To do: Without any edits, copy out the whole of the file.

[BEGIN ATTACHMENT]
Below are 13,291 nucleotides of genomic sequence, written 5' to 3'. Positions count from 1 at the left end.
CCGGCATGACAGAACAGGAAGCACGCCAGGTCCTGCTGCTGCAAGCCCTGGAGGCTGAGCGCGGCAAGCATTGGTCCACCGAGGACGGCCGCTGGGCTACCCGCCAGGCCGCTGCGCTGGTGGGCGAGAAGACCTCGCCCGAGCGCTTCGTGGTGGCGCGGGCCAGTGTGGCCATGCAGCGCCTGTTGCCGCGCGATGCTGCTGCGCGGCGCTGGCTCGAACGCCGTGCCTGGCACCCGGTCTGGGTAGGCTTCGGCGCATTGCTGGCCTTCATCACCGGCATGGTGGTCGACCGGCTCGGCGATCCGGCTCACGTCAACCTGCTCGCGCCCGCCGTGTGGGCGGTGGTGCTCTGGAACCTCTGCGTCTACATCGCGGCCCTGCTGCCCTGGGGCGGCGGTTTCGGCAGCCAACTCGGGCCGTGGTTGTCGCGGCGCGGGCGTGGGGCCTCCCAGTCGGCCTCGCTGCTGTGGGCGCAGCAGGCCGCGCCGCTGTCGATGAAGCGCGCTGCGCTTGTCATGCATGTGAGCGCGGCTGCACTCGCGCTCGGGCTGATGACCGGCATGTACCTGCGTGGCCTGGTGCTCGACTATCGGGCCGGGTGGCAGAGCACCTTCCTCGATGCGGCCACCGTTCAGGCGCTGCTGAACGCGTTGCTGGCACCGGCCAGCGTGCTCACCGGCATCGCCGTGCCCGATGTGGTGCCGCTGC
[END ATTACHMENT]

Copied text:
Below are 13,291 nucleotides of genomic sequence, written 5' to 3'. Positions count from 1 at the left end.
CCGGCATGACAGAACAGGAAGCACGCCAGGTCCTGCTGCTGCAAGCCCTGGAGGCTGAGCGCGGCAAGCATTGGTCCACCGAGGACGGCCGCTGGGCTACCCGCCAGGCCGCTGCGCTGGTGGGCGAGAAGACCTCGCCCGAGCGCTTCGTGGTGGCGCGGGCCAGTGTGGCCATGCAGCGCCTGTTGCCGCGCGATGCTGCTGCGCGGCGCTGGCTCGAACGCCGTGCCTGGCACCCGGTCTGGGTAGGCTTCGGCGCATTGCTGGCCTTCATCACCGGCATGGTGGTCGACCGGCTCGGCGATCCGGCTCACGTCAACCTGCTCGCGCCCGCCGTGTGGGCGGTGGTGCTCTGGAACCTCTGCGTCTACATCGCGGCCCTGCTGCCCTGGGGCGGCGGTTTCGGCAGCCAACTCGGGCCGTGGTTGTCGCGGCGCGGGCGTGGGGCCTCCCAGTCGGCCTCGCTGCTGTGGGCGCAGCAGGCCGCGCCGCTGTCGATGAAGCGCGCTGCGCTTGTCATGCATGTGAGCGCGGCTGCACTCGCGCTCGGGCTGATGACCGGCATGTACCTGCGTGGCCTGGTGCTCGACTATCGGGCCGGGTGGCAGAGCACCTTCCTCGATGCGGCCACCGTTCAGGCGCTGCTGAACGCGTTGCTGGCACCGGCCAGCGTGCTCACCGGCATCGCCGTGCCCGATGTGGTGCCGCTGC